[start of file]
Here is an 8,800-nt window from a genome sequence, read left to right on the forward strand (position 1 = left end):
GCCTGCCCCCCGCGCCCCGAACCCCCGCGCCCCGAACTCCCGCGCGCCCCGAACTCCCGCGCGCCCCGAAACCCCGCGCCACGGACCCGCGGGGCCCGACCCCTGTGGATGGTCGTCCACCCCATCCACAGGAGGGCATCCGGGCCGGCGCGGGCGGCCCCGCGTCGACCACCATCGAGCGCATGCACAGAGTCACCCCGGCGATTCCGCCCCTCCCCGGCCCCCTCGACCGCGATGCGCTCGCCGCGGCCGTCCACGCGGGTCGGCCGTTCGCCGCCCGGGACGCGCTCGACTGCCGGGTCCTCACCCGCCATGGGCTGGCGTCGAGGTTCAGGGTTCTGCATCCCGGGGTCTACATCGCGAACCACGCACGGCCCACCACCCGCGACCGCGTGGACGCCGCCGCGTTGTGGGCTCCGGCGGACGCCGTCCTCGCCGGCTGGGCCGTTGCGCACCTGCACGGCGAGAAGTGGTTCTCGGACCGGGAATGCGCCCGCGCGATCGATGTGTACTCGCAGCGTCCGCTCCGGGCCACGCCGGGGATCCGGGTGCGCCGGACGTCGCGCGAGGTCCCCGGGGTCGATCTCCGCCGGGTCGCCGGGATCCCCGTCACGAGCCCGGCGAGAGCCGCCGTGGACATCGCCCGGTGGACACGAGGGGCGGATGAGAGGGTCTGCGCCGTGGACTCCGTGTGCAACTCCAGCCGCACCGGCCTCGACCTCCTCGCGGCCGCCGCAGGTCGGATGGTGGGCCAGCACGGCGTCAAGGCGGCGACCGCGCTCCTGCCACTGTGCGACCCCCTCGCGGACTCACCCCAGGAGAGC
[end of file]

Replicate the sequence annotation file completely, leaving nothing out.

Here is an 8,800-nt window from a genome sequence, read left to right on the forward strand (position 1 = left end):
GCCTGCCCCCCGCGCCCCGAACCCCCGCGCCCCGAACTCCCGCGCGCCCCGAACTCCCGCGCGCCCCGAAACCCCGCGCCACGGACCCGCGGGGCCCGACCCCTGTGGATGGTCGTCCACCCCATCCACAGGAGGGCATCCGGGCCGGCGCGGGCGGCCCCGCGTCGACCACCATCGAGCGCATGCACAGAGTCACCCCGGCGATTCCGCCCCTCCCCGGCCCCCTCGACCGCGATGCGCTCGCCGCGGCCGTCCACGCGGGTCGGCCGTTCGCCGCCCGGGACGCGCTCGACTGCCGGGTCCTCACCCGCCATGGGCTGGCGTCGAGGTTCAGGGTTCTGCATCCCGGGGTCTACATCGCGAACCACGCACGGCCCACCACCCGCGACCGCGTGGACGCCGCCGCGTTGTGGGCTCCGGCGGACGCCGTCCTCGCCGGCTGGGCCGTTGCGCACCTGCACGGCGAGAAGTGGTTCTCGGACCGGGAATGCGCCCGCGCGATCGATGTGTACTCGCAGCGTCCGCTCCGGGCCACGCCGGGGATCCGGGTGCGCCGGACGTCGCGCGAGGTCCCCGGGGTCGATCTCCGCCGGGTCGCCGGGATCCCCGTCACGAGCCCGGCGAGAGCCGCCGTGGACATCGCCCGGTGGACACGAGGGGCGGATGAGAGGGTCTGCGCCGTGGACTCCGTGTGCAACTCCAGCCGCACCGGCCTCGACCTCCTCGCGGCCGCCGCAGGTCGGATGGTGGGCCAGCACGGCGTCAAGGCGGCGACCGCGCTCCTGCCACTGTGCGACCCCCTCGCGGACTCACCCCAGGAGAGC